Clean and sharpen your se­ca­teurs

These trusty cut­ting tools are a gar­dener’s best friend – as long as you keep them sharp. Rachel Brown, gar­dener for the Na­tional Trust, shows how it’s done

Garden Answers (UK) - - Contents -

These trusty tools are a gar­dener’s best friend – but only if they’re sharp

1 UNSCREW THE SE­CA­TEURS Use a screw­driver to loosen the se­ca­teurs, then unscrew the bolt on the op­po­site side so they can be sep­a­rated into con­stituent parts: han­dles, cogs and blades.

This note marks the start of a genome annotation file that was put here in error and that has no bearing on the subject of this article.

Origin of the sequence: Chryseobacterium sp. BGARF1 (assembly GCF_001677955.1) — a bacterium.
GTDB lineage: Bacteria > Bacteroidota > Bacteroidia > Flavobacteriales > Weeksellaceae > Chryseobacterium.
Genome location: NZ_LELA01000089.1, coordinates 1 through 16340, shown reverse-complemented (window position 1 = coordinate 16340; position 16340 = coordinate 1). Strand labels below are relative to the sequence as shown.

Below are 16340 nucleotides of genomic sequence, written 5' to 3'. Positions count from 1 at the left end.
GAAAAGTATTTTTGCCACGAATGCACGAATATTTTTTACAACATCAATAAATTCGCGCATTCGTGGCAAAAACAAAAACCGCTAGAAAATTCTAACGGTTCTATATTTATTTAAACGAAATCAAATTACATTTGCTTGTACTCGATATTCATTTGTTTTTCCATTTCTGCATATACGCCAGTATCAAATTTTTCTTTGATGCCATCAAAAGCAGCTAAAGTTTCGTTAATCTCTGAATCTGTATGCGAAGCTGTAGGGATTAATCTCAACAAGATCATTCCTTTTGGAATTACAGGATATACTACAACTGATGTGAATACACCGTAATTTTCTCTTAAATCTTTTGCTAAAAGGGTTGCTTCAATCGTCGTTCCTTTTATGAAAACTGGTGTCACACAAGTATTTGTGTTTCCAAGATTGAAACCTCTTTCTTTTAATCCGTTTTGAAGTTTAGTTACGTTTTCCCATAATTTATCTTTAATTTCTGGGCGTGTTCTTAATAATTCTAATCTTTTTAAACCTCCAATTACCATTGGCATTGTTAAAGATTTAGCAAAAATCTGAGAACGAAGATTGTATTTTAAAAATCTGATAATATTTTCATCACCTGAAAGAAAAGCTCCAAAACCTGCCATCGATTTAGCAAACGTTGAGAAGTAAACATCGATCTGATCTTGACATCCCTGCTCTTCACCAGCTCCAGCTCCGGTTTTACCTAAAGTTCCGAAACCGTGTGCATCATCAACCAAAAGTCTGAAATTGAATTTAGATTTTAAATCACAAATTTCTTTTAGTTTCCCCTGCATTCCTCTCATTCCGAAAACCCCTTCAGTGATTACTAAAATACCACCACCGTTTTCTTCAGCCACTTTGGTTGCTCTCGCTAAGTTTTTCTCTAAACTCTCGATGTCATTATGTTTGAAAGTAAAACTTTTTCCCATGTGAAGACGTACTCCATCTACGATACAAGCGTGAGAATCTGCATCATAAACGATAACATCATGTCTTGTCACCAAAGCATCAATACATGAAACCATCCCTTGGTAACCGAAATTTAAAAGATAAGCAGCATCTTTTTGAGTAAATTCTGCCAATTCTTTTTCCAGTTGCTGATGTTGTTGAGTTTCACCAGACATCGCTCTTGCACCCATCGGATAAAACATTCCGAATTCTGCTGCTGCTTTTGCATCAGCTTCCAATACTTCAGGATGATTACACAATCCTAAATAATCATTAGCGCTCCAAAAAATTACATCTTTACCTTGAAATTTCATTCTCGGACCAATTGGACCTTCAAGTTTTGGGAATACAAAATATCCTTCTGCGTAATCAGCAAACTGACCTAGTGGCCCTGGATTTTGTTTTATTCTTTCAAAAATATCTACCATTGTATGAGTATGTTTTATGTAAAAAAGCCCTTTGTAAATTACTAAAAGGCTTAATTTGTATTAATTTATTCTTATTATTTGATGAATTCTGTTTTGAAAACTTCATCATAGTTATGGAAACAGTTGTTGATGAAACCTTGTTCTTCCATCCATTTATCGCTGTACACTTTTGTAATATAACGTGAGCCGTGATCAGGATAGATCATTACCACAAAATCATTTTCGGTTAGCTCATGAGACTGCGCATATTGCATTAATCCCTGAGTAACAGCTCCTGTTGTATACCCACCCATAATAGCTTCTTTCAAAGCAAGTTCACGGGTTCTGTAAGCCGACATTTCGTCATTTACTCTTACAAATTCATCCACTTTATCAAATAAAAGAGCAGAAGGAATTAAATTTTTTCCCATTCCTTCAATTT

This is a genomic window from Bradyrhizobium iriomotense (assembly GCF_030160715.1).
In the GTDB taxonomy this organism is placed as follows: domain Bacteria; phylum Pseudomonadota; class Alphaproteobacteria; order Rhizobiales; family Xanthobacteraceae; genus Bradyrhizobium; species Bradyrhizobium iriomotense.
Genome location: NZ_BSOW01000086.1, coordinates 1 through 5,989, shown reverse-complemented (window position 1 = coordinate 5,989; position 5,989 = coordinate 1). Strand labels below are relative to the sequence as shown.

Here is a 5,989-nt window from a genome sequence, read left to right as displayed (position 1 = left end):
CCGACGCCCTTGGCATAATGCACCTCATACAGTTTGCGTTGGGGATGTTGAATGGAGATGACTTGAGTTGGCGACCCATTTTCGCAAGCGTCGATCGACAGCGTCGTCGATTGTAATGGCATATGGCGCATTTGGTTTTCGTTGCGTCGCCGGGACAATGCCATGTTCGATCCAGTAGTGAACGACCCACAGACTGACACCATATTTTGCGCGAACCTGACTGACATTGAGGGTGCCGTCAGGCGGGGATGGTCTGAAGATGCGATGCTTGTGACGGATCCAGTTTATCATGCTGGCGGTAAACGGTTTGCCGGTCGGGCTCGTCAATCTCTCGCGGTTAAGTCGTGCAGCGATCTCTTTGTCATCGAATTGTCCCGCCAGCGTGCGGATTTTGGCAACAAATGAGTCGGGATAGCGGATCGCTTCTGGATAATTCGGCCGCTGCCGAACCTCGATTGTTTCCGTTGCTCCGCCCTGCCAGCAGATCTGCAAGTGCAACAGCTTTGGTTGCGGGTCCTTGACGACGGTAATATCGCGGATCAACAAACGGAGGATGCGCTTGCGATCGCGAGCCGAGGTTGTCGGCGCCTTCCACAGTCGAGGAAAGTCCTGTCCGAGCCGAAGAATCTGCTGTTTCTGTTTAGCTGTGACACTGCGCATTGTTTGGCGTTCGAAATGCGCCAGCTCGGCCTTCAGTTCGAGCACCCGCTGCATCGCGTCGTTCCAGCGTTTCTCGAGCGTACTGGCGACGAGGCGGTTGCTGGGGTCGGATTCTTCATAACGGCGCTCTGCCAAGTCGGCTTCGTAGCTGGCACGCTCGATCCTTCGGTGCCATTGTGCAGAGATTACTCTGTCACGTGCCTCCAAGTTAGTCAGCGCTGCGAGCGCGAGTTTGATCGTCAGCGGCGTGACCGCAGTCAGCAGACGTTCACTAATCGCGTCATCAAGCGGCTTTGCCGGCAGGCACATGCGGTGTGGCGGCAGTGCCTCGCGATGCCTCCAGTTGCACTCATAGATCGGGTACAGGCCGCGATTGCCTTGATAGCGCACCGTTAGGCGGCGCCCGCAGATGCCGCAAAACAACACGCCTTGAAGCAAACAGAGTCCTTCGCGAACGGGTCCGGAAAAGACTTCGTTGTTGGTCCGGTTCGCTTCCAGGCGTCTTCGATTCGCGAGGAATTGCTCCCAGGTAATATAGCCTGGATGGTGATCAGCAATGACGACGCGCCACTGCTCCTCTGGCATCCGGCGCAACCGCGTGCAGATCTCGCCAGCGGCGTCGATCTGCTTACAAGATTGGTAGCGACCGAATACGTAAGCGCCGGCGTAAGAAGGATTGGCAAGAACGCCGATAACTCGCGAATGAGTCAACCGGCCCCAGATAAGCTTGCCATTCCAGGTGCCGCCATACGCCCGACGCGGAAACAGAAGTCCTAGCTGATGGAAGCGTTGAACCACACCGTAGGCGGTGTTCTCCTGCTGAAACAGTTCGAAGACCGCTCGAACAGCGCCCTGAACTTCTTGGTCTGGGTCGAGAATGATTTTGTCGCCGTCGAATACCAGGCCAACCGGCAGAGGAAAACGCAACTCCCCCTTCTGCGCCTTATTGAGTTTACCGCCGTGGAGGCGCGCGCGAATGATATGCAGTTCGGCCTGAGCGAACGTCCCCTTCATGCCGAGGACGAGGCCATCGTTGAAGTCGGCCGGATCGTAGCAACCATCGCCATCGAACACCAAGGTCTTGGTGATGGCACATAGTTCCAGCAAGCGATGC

2 LAY THE PARTS OUT IN OR­DER Keep the parts in se­quence, run­ning left to right, show­ing how they fit back to­gether to re­mind you which bits go where. Try not to lose the spring, which can roll away. 3 WET THE SHARP­EN­ING STONE Dampen the whet­stone by soak­ing it in wa­ter for a few min­utes. The wa­ter com­bines with par­ti­cles re­leased from the stone to form an abra­sive sur­face. 4 GIVE THE BLADE AN INI­TIAL WIPE Wipe any grit or de­bris off the blade be­fore sharp­en­ing. A just-damp piece of pa­per towel or cloth should eas­ily re­move sap or soil from the blade. 5 SHARPEN THE CUT­TING EDGE Place the stone on a non-slip base and sweep the blade slowly along the stone at an an­gle of ap­prox 15-20 de­grees to smooth away any rough­ness. 6 WIPE PARTS WITH DIS­IN­FEC­TANT Use a di­lute dis­in­fec­tant spray and a dry cloth or pa­per towel to wipe over the se­ca­teurs. To re­move rust, use a scour­ing pad or wire wool. Care­fully wipe dry. 7 OIL THE MOV­ING PARTS Re­assem­ble the se­ca­teurs so you can give all the joints a squirt of lu­bri­cat­ing oil. This eases the scis­sor ac­tion and coats the blade against rust. 8 WIPE OFF EX­CESS OIL Blot the se­ca­teurs dry to re­move any drib­bles of lu­bri­cant. Ap­ply the se­ca­teur lock and store them some­where dry and safe.

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